Whispering Arch at Union Station
Speak to a companion on the other side of the room loud and clear through this architectural anomaly.
The first train to ever pull into St. Louis’ Union Station did so on September 2, 1894. The last departed on October 31, 1978. For many years in between it was one of the busiest train stations in the world. The Whispering Arch was there through it all and still remains.
According to legend, the Whispering Arch was discovered during the building’s construction in 1890. One builder dropped a hammer, and another heard it—nearly 40 feet away. The phenomenon is like that in the whispering gallery of St. Paul’s Cathedral in London: Essentially, a vault has been constructed in such a way that sound waves cling to and travel around its curve, popping up at either end of a concave surface.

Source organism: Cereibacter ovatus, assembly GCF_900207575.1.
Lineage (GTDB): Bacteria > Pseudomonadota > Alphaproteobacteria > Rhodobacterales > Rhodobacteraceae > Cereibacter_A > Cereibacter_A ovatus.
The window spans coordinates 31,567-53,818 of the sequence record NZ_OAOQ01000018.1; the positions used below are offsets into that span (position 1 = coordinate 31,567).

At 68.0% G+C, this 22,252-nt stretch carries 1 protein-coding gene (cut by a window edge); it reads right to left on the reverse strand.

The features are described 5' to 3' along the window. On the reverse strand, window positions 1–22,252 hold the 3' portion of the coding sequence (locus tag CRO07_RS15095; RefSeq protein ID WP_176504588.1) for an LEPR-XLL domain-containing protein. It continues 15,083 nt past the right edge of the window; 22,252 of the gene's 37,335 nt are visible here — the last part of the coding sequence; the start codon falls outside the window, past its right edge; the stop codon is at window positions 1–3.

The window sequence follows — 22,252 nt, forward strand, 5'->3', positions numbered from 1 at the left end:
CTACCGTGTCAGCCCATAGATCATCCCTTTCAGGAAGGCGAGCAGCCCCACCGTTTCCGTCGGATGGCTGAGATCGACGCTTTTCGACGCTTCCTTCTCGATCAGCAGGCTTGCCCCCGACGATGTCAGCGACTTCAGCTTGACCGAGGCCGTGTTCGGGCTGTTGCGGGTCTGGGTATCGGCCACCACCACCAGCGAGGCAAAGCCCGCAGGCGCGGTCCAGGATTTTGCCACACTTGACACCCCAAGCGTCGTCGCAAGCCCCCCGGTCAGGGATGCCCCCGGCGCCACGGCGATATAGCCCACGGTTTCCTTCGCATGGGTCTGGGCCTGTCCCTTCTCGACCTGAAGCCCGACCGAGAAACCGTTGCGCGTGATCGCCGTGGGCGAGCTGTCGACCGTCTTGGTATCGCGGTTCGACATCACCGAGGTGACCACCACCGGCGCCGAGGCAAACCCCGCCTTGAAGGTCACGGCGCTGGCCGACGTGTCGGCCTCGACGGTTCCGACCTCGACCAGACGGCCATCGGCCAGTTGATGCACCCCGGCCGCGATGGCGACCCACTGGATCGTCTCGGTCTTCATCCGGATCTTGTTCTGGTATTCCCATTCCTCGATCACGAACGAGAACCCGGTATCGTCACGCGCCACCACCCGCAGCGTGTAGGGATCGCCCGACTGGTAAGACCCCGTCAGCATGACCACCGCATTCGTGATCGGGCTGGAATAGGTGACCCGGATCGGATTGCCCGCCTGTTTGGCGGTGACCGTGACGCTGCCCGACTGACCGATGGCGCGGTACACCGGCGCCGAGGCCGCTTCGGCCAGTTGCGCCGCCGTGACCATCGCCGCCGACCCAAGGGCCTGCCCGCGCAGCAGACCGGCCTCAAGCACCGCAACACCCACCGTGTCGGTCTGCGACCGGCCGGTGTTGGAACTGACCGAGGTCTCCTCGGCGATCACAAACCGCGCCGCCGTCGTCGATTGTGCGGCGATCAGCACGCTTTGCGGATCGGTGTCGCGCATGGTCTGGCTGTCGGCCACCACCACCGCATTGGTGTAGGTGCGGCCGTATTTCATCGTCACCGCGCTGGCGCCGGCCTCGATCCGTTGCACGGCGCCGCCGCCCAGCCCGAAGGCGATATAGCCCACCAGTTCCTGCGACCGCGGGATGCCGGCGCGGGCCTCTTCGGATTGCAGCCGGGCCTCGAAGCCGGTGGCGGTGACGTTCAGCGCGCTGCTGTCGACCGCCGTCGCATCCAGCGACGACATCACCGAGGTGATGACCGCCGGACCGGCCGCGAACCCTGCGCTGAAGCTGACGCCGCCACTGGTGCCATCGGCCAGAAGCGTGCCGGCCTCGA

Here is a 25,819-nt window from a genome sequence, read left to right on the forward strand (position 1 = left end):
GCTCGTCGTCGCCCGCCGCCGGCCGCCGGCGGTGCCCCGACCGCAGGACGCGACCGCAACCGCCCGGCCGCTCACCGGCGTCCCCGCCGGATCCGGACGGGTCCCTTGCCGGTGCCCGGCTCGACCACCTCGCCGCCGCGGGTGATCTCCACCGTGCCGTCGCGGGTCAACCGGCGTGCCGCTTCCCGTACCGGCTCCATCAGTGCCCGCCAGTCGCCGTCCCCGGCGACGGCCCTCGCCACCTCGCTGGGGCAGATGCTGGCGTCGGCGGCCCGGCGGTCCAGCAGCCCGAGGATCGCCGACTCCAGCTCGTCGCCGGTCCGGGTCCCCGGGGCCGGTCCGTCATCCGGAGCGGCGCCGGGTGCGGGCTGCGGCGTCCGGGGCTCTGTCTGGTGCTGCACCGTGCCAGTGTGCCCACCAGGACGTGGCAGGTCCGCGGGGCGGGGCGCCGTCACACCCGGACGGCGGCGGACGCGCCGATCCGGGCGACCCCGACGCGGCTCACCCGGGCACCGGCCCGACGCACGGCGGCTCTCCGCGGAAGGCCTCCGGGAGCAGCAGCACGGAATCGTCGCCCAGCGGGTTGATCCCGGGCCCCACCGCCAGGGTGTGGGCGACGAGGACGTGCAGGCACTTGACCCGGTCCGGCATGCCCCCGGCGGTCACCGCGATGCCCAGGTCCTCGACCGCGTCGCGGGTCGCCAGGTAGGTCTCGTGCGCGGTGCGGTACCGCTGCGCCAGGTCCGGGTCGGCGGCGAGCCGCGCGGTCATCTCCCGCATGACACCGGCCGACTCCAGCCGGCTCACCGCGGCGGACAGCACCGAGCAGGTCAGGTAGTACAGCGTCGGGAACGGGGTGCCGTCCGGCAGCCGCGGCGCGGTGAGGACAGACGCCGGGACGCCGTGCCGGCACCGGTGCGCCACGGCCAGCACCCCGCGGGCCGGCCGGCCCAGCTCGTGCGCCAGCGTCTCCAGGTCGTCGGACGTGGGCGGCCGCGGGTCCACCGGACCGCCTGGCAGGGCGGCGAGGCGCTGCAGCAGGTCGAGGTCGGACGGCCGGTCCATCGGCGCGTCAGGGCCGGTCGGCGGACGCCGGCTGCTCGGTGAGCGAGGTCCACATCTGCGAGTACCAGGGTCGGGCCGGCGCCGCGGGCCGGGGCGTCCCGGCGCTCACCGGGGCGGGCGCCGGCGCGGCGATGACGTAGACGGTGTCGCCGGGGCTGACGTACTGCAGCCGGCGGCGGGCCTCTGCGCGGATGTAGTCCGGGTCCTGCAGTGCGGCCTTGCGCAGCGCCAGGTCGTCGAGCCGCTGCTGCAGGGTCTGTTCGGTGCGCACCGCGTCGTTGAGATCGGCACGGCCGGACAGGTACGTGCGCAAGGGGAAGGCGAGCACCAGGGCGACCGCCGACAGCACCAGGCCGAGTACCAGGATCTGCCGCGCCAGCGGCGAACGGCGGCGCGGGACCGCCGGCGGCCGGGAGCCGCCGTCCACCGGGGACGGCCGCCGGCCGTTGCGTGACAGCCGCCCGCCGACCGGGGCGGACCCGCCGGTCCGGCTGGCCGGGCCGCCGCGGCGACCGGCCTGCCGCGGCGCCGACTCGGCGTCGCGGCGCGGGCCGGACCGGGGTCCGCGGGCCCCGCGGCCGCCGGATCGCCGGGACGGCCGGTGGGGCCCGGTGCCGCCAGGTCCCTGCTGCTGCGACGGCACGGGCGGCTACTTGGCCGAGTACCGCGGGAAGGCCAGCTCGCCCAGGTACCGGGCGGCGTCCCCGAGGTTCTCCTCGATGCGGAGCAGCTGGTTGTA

The Whispering Arch is easy to find. It’s surrounded by beautiful, restored green and gold detailing and frames a stained Tiffany glass window featuring three robed women figures. The women, clad in yellow, red, and green, also date from the station’s earliest days, and represent the largest and busiest train stations of the 1890s: New York, St. Louis, and San Francisco. At its peak, 22 railroads connected through St. Louis, dwarfing any other station in the United States. By 1940, 100,00o passengers were passing through its vaulted Grand Hall every day.
For the trick to work best, two people should stand in opposite corners of the gallery, facing the wall. One should whisper, and the other should listen. The sound will come through loud and clear, as it has for over 100 years.
Know Before You Go
The Whispering Arch is marked with a plaque on the second floor of St. Louis' Union Station, nearest the north entrance.
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